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Journal Article

Trim28 Haploinsufficiency Triggers Bi-stable Epigenetic Obesity

MPS-Authors

Dalgaard,  Kevin
Max Planck Institute of Immunobiology and Epigenetics, Max Planck Society;
Nord Nordisk A/S;

Heyne,  Steffen
Max Planck Institute of Immunobiology and Epigenetics, Max Planck Society;

Lempradl,  Adelheid
Max Planck Institute of Immunobiology and Epigenetics, Max Planck Society;

Longinotto,  John
Max Planck Institute of Immunobiology and Epigenetics, Max Planck Society;

Gossens,  Klaus
Max Planck Institute of Immunobiology and Epigenetics, Max Planck Society;

Ruf,  Marius
Max Planck Institute of Immunobiology and Epigenetics, Max Planck Society;

Selvaraj,  Madhan
Max Planck Institute of Immunobiology and Epigenetics, Max Planck Society;

Lu,  Tess Tsai-Hsiu
Max Planck Institute of Immunobiology and Epigenetics, Max Planck Society;

Teperino,  Raffaele
Max Planck Institute of Immunobiology and Epigenetics, Max Planck Society;
Institute of Experimental Genetics, Helmholtz Zentrum Muenchen and German Center for Diabetes Research /DZD);

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Jenuwein,  Thomas
Max Planck Institute of Immunobiology and Epigenetics, Max Planck Society;

/persons/resource/persons198873

Pospisilik,  John Andrew
Max Planck Institute of Immunobiology and Epigenetics, Max Planck Society;

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Citation

Dalgaard, K., Landgraf, K., Heyne, S., Lempradl, A., Longinotto, J., Gossens, K., et al. (2016). Trim28 Haploinsufficiency Triggers Bi-stable Epigenetic Obesity. Cell, 164, 353-364. doi:10.1016/j.cell.2015.12.025.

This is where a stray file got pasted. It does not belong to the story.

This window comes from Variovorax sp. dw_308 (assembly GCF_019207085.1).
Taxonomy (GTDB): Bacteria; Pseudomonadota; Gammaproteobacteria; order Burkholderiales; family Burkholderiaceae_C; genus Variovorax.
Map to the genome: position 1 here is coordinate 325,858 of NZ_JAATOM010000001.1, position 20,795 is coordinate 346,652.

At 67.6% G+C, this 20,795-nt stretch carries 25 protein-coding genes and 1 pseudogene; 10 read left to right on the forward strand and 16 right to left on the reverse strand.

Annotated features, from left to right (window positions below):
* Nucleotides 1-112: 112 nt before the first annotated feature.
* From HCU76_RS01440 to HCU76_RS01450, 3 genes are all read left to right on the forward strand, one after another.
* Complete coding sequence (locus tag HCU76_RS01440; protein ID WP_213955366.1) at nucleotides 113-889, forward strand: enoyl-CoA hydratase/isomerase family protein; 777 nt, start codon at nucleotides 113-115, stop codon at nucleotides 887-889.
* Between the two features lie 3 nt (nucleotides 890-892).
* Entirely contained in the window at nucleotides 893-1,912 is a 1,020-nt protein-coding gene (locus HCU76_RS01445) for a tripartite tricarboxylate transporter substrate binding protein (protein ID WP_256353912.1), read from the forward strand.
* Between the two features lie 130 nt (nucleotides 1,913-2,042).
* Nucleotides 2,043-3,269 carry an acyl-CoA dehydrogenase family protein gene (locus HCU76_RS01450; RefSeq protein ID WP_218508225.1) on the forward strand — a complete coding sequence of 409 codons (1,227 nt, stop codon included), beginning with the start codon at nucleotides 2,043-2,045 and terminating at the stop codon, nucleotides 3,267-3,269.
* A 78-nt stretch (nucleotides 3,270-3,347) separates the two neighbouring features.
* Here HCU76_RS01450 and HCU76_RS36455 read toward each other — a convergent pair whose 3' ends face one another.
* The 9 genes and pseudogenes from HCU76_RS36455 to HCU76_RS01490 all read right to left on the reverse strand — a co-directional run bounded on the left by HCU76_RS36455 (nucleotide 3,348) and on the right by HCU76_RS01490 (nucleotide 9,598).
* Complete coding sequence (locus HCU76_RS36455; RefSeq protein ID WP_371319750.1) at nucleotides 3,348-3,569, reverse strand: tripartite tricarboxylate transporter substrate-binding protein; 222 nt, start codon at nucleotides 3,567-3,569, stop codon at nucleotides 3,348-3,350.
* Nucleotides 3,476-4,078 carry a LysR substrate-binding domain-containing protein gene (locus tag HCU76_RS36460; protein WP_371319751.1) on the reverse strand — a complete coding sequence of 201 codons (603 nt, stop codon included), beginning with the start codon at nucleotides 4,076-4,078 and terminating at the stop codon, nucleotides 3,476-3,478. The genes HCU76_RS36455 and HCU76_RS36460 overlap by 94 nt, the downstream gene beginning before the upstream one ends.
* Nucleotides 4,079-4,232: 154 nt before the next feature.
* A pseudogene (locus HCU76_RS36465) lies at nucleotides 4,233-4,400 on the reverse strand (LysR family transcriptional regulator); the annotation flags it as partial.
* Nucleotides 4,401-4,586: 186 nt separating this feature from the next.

Cite as: http://hdl.handle.net/11858/00-001M-0000-002C-AF2F-C
Abstract
More than one-half billion people are obese, and despite progress in genetic research, much of the heritability of obesity remains enigmatic. Here, we identify a Trim28-dependent network capable of triggering obesity in a non-Mendelian, "on/off" manner. Trim28(+/D9) mutant mice exhibit a bi-modal body-weight distribution, with isogenic animals randomly emerging as either normal or obese and few intermediates. We find that the obese-"on" state is characterized by reduced expression of an imprinted gene network including Nnat, Peg3, Cdkn1c, and Plagl1 and that independent targeting of these alleles recapitulates the stochastic bi-stable disease phenotype. Adipose tissue transcriptome analyses in children indicate that humans too cluster into distinct sub-populations, stratifying according to Trim28 expression, transcriptome organization, and obesity-associated imprinted gene dysregulation. These data provide evidence of discrete polyphenism in mouse and man and thus carry important implications for complex trait genetics, evolution, and medicine.